Union In The News – Weekly Highlights

Union In The News – Weekly Highlights

Supreme Court deadlocks over public employee union case; Calif. teachers must pay dues

By Robert Barnes, March 29, 2016, Washington Post

The Supreme Court on Tuesday said it was unable to resolve a major challenge to organized labor, and the result was a defeat for a group of California teachers who claim their free speech rights are violated when they are forced to pay dues to the state’s teachers union. The court said it was split 4 to 4 on the issue, following the death of Justice Antonin Scalia. It was the most important case yet in which the eight-member court was unable to reach a decision. (read article)

Opposition murky to local wage hike

By David Garrick, March 29, 2016, San Diego Union Tribune

Supporters and opponents of incrementally increasing San Diego’s minimum wage to $11.50 an hour are gearing up for the June 7 primary, when it will appear on the ballot as Proposition I. But how much money and effort the two sides will devote to their campaigns has been complicated by strong support for the increase in many polls, and a pending deal among Sacramento lawmakers to gradually hike the minimum wage across California to $15 an hour by 2022. (read article)

Alpha Seeks to Sever Labor Agreement, Cut Retiree Benefits

By Jacqueline Palank, March 29, 2016, Wall Street Journal

Alpha Natural Resources Inc. is asking a bankruptcy judge to let it slash retiree benefits and tear up existing labor agreements with its mine workers union, warning that its survival is at stake. Taking a page from fellow mining companies Patriot Coal and Walter Energy, Alpha said it is bleeding cash and that time is running out on efforts to broadly cut costs and offload liabilities, including those related to United Mine Workers of America-represented workers and retirees. (read article)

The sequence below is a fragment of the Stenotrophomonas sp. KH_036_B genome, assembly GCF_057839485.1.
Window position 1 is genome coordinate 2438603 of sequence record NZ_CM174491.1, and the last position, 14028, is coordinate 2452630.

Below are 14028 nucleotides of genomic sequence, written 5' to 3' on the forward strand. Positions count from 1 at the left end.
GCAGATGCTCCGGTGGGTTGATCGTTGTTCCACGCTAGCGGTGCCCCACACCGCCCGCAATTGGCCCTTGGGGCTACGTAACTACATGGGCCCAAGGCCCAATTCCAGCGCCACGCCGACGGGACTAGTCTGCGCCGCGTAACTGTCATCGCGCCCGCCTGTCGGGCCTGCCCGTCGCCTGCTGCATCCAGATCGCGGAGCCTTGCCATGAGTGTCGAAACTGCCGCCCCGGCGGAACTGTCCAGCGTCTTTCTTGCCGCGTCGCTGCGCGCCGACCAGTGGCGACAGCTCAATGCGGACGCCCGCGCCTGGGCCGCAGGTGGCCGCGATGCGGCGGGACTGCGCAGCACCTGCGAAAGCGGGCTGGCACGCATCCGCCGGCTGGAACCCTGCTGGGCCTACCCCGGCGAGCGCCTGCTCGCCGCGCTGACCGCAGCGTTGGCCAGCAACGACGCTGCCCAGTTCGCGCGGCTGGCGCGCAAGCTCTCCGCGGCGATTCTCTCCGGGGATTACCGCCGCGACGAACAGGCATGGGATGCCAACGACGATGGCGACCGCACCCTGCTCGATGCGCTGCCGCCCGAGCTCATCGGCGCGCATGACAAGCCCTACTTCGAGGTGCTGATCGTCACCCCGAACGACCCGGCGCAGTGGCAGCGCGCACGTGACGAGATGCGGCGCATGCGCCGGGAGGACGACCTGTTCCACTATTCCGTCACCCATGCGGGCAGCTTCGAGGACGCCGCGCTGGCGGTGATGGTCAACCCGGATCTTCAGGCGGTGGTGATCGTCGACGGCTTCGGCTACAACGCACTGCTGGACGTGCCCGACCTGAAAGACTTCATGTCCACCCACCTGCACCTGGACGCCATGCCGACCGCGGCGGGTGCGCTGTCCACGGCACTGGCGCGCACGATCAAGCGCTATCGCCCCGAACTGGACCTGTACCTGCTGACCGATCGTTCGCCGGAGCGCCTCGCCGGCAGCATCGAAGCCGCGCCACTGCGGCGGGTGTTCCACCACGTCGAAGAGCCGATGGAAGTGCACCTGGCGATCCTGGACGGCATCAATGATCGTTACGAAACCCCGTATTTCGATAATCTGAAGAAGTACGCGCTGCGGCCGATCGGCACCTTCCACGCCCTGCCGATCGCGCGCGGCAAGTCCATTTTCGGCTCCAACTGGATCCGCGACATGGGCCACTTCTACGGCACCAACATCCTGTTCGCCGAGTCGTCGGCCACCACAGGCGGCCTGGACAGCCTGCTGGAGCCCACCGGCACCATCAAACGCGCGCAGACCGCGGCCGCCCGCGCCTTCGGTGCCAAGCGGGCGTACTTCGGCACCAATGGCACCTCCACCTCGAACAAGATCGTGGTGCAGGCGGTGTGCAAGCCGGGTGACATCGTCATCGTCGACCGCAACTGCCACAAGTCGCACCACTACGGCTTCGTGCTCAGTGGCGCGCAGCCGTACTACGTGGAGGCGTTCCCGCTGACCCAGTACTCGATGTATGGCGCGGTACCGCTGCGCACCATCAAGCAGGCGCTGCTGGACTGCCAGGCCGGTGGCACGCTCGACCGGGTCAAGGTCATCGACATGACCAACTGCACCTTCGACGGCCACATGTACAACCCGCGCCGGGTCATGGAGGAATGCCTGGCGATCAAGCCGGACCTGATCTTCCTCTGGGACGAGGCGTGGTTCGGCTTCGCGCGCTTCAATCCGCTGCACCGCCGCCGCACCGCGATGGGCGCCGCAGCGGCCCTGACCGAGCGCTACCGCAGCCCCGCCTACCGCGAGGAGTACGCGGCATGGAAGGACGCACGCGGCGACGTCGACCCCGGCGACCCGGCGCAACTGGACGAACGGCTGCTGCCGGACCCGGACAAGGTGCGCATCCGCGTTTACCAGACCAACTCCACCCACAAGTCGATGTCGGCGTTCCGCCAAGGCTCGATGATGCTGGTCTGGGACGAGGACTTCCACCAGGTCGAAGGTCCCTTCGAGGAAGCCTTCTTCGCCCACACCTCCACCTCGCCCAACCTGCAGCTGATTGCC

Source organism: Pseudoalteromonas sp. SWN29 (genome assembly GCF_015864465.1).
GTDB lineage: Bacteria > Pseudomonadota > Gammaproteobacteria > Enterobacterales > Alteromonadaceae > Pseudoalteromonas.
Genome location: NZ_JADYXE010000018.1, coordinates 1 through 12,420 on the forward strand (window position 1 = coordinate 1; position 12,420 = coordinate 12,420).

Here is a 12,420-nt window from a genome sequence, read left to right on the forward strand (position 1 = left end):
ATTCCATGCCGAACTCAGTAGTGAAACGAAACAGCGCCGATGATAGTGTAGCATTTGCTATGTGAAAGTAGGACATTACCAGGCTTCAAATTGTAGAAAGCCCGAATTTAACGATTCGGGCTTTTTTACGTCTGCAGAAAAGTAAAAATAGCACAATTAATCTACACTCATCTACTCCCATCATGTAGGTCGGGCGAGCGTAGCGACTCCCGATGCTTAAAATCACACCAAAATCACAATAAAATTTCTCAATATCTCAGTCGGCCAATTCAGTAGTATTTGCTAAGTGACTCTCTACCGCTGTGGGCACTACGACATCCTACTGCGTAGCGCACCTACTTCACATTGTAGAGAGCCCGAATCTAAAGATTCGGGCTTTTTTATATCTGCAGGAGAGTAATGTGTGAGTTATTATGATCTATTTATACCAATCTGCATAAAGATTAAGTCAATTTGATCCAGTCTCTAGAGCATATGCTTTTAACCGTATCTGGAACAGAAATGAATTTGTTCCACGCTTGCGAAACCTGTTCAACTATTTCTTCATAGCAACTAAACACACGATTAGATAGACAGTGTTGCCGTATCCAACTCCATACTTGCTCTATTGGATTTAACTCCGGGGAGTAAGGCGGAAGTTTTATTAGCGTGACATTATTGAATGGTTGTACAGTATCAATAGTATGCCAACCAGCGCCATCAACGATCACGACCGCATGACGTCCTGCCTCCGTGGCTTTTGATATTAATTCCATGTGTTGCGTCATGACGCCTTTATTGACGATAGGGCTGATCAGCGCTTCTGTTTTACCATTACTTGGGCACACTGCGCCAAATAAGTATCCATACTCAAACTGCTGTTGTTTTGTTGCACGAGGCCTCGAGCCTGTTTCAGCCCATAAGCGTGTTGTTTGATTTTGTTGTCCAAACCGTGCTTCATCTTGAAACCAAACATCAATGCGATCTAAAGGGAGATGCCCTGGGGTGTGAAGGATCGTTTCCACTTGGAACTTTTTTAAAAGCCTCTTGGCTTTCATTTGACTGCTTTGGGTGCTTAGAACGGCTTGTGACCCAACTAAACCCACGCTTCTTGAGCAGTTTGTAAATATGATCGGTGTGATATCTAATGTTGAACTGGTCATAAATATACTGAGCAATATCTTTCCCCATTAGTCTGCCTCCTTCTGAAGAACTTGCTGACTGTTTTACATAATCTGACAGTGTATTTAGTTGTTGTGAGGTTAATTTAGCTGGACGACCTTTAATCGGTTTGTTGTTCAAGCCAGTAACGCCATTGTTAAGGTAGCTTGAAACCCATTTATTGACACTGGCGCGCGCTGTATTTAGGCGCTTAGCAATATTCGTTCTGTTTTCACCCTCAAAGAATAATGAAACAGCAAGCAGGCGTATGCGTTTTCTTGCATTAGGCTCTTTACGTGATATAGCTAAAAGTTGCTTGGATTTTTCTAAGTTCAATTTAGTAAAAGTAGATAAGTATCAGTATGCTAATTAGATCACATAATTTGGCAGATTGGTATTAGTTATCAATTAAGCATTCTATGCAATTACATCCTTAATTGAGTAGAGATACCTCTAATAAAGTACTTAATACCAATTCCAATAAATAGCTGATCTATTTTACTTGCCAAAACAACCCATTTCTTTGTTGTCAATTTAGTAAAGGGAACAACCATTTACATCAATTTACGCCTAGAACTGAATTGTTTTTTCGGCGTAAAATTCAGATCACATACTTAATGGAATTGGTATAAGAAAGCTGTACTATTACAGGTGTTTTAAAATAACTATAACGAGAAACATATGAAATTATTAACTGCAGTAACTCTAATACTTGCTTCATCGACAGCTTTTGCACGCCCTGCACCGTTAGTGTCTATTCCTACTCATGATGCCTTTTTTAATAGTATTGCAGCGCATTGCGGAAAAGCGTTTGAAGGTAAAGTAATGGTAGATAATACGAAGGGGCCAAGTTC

$15 Minimum Wage Approved In California; Lawmakers And Labor Unions Find Common Ground

By Peter de Jesus, March 28, 2016, Headlines & Global News

Seemingly in order to avoid putting the state at the forefront of a national movement, lawmakers and union leaders have agreed to raise the minimum wage in California. A tentative agreement about the fiery issue of raising the minimum wage in the state to $15 an hour has been reached in California, with lawmakers and labor unions finding a common ground about the controversial and highly debated issue. According to sources, who have opted to remain anonymous, the state’s lawmakers and labor union leaders have agreed on a gradual wage increase to be implemented, with the minimum wage to be increased to $10.50 next year. (read article)

Obama administration unveils rules on silica, union-busting

By Mark Gruenberg, March 28, 2016, Workday Minnesota

After years of consideration, and brushing aside one final attempt by an industry lobby to derail it, the Obama administration issued a final rule that it says would cut workers’ exposure to harmful silica dust in half. The silica rule is one of two big-ticket pro-worker rules the administration unveiled the week of March 21. The other would change the definition of when so-called “labor consultants” – otherwise known as “persuaders” and union-busters – must disclose their spending. The silica rule, proposed by OSHA, the Labor Department’s Occupational Safety and Health Administration, was approved by the Office of Management and Budget on March 21 despite a last-minute industry attempt to kill it. (read article)

Chicago Teachers Union walkout leaves some members weighing options

By Juan Perez Jr., March 25, 2016, Chicago Tribune

There were scattered cheers inside a South Loop union hall last week when the Chicago Teachers Union’s governing body backed a call to walk off the job and gather downtown Friday for a mass protest. A message union leaders admit was sometimes confusing and questions about the action’s legality has left some educators weighing whether they will picket alongside their colleagues, or cross the line to stay in classrooms. “I’m 50-50 right now, I really am,” said Jim Macchione, an eighth grade social studies teacher at Healy Elementary in the Bridgeport neighborhood. “I don’t want to cross the line, I really don’t. … It’s a tough decision.” (read article)

US businesses attack new labor rule aimed at curbing union-busting tactics

By Steven Greenhouse, March 24, 2016, The Guardian